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Georgia: NATO Hopes on Hold
NATO is urging Georgia to press ahead for early NATO membership, despite the fact that the deplorable state of the country's armed forces means it could be years before they are in a fit state to join the alliance.
President Shevardnadze last week admitted that the way things were going Georgia was unlikely to make his 2005 target date for membership, and suggested that the process could take much longer.
Keen to exploit Gerogia's strategic importance, the Western alliance, however, continues to urge Tbilisi, already a member of its Partnership for Peace, PfP, programme, to join the military coalition as soon as possible.
This year the alliance stepped up its activities in the region. In June, Georgia took part in military and naval exercises with NATO. And in recent weeks a decision was made to use the port of Poti as a base for joint western humanitarian aid operations for Afghanistan.
Upgrading the Georgian armed forces will be a huge undertaking as they have been all but ignored over the past decade. The military has been starved of funds, with the authorities instead concentrating resources on police and elite special forces.
The defence ministry is currently asking for 35 million US dollars to pay salary arrears and make other vital payments. But since parliament recently voted to slash its overall budget for the third year running, it's likely the armed forces will again be going short.
The sort of reforms vital for NATO membership will need substantial Western help and a crackdown on graft which proliferates throughout the ranks. Much of overseas aid earmarked for the overhaul of the military has been misappropriated.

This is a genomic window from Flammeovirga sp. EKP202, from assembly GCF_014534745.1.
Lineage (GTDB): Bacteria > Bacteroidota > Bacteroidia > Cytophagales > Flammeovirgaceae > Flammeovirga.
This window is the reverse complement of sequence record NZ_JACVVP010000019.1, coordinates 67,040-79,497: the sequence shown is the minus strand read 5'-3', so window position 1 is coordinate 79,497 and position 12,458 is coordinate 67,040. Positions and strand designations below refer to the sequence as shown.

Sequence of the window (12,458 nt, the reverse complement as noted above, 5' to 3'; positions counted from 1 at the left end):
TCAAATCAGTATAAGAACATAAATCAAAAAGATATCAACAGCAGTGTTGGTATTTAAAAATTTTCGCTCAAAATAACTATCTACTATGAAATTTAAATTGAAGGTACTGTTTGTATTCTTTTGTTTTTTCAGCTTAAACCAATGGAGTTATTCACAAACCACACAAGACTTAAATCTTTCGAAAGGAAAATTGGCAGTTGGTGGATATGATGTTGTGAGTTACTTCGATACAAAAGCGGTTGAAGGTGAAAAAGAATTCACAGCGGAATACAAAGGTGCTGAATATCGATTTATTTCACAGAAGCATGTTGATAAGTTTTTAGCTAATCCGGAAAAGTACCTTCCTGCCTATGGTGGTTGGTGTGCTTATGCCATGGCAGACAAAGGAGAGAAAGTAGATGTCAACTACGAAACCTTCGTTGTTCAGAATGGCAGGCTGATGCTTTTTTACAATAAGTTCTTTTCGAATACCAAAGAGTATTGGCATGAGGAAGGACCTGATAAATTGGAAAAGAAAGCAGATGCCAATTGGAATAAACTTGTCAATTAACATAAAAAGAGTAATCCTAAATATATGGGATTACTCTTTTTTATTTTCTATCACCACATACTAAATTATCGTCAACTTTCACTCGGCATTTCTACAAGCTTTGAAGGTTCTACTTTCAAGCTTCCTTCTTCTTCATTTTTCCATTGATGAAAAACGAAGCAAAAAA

Recognising the extent to which financial assistance goes awry, the defence ministry has asked NATO to deliver only material aid from now on.
The challenge of turning the armed forces around is considerable, and some of the top brass concede that the goal may not be achievable.
"I am not ashamed to say that the Georgian army has fallen to the level of a beggar on the street," said a ministry of defence official. "We wait until someone throws something at us."
NATO officials are keenly aware that the 30,000-strong force has suffered from nearly a decade of stagnation.
A couple of weeks before the joint NATO training exercises in June, around a thousand officers demonstrated in the capital demanding the payment of salaries which hadn't been received for over a year.
Hardly surprising that morale is currently at an all-time low. At a call-up last month in three Georgian regions, just two reservists out of an anticipated nine hundred bothered reporting for duty.
The majority of soldiers who have not bought their way out of service or deserted are malnourished, hardly ever touch a gun and suffer their years of service.
"My two years in the Georgian army were the worst in my life," said one reservist. "The huts we slept in were falling down, the food was inedible and half of the lads spent the entire time in hospital which had no medicine." In the two years he served he held a weapon just three times.
Desertion is increasing. Unofficial figures put the number at several thousand.
Another option is to buy your way out. Which is easy enough as officers are keen to supplement their meagre incomes. "I have no option but to take bribes," said an ageing veteran of the Abkhaz war. "Otherwise I will die of hunger."
Morale is so low that Colonel Koba Otanadze, one of those leading the May wage protests, described the army as filled with the "sick and debilitated".
"If a guy does not want to go the army, I understand it," an employee at a Tbilisi conscription office told IWPR. "I wouldn't send my son there."
And so he assists those who want to pay to avoid the draft. He sees it as his due since he hasn't been paid for months. How much he demands depends on the individual in question. It might be a hundred dollars. It might be thousands.
Dursun Dzlieradze is a freelance journalist based in Tbilisi
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